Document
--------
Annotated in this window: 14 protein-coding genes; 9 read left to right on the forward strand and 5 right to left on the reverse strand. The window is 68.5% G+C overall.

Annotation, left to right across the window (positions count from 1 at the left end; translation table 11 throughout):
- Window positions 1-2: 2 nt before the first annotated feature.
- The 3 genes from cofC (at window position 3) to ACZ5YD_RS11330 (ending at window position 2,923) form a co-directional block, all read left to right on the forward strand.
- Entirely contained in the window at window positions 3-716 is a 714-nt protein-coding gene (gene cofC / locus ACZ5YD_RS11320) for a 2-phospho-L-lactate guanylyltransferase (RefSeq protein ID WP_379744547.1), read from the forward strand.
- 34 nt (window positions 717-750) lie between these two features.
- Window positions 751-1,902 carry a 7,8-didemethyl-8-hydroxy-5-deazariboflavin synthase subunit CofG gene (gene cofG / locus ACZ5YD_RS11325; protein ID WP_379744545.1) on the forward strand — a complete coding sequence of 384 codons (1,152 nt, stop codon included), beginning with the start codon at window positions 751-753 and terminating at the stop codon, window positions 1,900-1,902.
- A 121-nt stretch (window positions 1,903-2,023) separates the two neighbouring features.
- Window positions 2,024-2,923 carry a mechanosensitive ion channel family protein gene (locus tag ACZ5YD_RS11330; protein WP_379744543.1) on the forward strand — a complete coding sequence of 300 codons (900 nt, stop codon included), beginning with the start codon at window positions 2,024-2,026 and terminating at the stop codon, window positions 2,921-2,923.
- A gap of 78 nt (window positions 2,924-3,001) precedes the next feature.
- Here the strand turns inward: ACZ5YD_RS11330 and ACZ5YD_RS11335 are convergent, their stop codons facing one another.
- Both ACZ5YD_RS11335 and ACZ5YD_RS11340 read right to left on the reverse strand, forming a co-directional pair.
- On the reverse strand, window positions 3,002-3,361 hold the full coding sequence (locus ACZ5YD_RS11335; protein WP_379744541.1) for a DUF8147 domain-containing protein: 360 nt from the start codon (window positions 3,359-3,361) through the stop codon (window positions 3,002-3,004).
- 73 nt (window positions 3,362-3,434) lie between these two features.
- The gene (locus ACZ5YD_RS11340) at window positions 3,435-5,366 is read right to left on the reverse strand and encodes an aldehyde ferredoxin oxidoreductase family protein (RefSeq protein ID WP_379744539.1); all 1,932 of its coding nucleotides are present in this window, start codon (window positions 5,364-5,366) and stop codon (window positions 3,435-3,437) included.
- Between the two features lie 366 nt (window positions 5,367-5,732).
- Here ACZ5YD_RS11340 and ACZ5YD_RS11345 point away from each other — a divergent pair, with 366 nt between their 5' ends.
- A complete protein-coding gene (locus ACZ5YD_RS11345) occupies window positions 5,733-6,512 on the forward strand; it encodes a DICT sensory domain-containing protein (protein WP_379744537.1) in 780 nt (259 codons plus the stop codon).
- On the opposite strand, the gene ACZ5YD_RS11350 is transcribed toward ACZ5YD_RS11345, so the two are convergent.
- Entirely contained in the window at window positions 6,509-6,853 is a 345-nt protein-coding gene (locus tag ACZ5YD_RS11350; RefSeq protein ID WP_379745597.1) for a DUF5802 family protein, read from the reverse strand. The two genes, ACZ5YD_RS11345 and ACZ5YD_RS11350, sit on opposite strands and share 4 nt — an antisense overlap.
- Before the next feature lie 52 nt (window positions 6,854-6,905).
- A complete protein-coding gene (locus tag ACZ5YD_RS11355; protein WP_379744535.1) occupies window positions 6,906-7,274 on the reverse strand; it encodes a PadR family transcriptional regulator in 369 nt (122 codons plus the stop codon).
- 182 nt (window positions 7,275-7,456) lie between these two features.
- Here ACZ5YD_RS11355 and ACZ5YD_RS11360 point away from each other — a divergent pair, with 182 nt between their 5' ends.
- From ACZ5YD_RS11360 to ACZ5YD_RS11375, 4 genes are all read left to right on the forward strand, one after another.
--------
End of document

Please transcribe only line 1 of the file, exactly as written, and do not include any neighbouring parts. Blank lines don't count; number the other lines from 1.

Annotated in this window: 14 protein-coding genes; 9 read left to right on the forward strand and 5 right to left on the reverse strand. The window is 68.5% G+C overall.